Trey Seal/Staff Writer
The Del Mar Poetry series has been a soapbox for big name poets around the nation to show off their talent for the past 8 years. Allan Berecka, the head coordinator of the event and Sara Kaplan, a creative writing teacher, are both published poets who will be featured in the showcase.
Berecka grew up in Utica, New York where he lived in a strict catholic household. Bereckas’ poetry deals a lot with the relationship between he and his father and the blue-collar lifestyle that they enjoyed. As a young man, Berecka left and moved to New York City as a young man to follow his dreams of becoming a comedy writer.
After a few months of learning how hard getting into the entertainment was, he decided to go back to college. He moved to Irving, Texas where he began a degree plan in Shakespearean studies, but he eventually found interest in creative writing. Much of Berecka’s work is published in Christian magazines, according to him is puzzling because most of the work that is published has to do with his trying to understand the dogma of religion.
“You know that if somebody writes poetry that they truly love it because it is not something you can make a career off of” mentioning that his compensation from various magazines is generally just a copy of the magazine. He said he is very excited about the second event on March 22 with award winning Poet Nathan Brown, a friend of his coming in from Oklahoma to perform on the campus.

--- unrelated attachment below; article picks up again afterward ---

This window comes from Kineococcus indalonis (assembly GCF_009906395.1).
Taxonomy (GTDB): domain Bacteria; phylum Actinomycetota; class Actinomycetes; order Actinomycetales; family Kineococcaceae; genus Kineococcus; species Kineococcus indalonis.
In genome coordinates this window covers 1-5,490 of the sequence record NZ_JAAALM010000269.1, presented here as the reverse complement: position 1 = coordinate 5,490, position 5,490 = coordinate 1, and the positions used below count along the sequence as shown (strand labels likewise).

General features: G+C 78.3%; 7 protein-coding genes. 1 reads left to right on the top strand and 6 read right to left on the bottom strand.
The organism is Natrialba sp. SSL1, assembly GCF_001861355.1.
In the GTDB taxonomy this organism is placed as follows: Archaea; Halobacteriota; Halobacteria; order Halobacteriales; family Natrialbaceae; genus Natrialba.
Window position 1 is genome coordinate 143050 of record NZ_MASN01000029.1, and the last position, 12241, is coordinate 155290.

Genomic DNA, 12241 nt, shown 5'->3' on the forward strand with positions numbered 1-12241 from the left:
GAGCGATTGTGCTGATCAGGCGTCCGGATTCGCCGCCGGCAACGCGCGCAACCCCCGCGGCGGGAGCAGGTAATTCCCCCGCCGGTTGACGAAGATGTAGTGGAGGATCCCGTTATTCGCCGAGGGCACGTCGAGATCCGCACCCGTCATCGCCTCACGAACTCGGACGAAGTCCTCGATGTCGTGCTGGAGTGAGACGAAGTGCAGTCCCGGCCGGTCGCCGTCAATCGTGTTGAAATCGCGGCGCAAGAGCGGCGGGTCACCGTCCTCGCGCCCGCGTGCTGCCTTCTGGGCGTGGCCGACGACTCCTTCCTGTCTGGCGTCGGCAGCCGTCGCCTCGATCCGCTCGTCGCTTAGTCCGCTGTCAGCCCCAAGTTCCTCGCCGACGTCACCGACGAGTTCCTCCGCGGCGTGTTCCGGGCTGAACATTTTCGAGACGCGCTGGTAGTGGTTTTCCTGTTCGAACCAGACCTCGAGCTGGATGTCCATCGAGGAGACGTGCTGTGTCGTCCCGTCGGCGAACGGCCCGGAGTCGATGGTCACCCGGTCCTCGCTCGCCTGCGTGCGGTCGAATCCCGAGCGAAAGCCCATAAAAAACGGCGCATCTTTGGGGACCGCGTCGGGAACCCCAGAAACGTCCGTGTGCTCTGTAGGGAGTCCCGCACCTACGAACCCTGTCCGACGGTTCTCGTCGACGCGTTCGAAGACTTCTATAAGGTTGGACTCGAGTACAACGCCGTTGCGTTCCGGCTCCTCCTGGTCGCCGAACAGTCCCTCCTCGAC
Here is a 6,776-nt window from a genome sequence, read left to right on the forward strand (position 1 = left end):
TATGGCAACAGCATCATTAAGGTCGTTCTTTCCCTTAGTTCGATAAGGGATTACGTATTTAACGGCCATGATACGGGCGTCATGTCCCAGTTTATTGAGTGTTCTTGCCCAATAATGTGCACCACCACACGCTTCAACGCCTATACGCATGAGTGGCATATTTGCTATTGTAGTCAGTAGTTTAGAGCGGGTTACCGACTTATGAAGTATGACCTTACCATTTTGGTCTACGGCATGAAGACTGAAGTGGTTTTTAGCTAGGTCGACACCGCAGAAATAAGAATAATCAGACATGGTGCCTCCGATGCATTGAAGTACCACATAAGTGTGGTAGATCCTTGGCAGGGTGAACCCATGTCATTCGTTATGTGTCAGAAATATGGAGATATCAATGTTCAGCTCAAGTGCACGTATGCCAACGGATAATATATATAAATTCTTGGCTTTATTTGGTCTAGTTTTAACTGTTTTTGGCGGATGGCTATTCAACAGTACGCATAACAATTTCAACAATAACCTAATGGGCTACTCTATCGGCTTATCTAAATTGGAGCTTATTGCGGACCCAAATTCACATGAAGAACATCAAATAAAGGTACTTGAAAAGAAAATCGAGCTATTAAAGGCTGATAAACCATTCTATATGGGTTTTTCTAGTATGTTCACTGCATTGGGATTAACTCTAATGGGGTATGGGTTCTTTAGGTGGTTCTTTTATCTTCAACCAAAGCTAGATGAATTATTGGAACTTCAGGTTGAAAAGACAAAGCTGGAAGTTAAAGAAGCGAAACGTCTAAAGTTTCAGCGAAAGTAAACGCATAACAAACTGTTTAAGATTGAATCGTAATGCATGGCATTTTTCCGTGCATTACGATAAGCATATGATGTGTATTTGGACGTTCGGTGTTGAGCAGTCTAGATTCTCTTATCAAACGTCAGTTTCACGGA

Berecka said, “In creative writing you can teach what you do but it comes down to each individual poet.” Speaking to Sara Kaplan was a very different experience and showed that poetry comes from many different backgrounds. Reading Dr. Kaplan’s poetry shows a very interesting observation of the world around us.
Born to a Rabbi, she has a deep love of the Jewish faith from her love of the Hebrew language that she said “flows like beautiful poetry when spoken” to the interesting stories she has about life with her father. She learned to write from her father who would sit her down in the basement and teach her the fundamentals of capturing an audience.
Paragraph-by-Paragraph she learned about structure and flow. “When it comes to telling a story it’s not about what happened but how it affected the people there,” she said. One story in particular had to do with Kaplan’s father bringing home an urn when she was twelve. “He set the urn on the table I was sitting as he casually walked to the kitchen to make himself a sandwich, I asked what it was and he responded Dr. Wolf.”
Dr. Kaplan said what makes a good story is “people should be able to interpret different messages and when they ask if they’re right, you lie. Just tell them I don’t know, don’t spoil it for them and keep the reader shrouded in mystery.”
She said, “Poetry always has stories and we love them whether you’re a radiologist, a nurse or an engineer. Writers are the one’s who tell stories. It’s always nice to hear other people’s narratives to get outside of yourself.” The first Del Mar poetry featuring Alan Berecka and Dr. Kaplan will be February 22 from 11am-2pm in room 433 of White Library. Nathan Browns’ reading will be on March 22nd at 11am in the same room.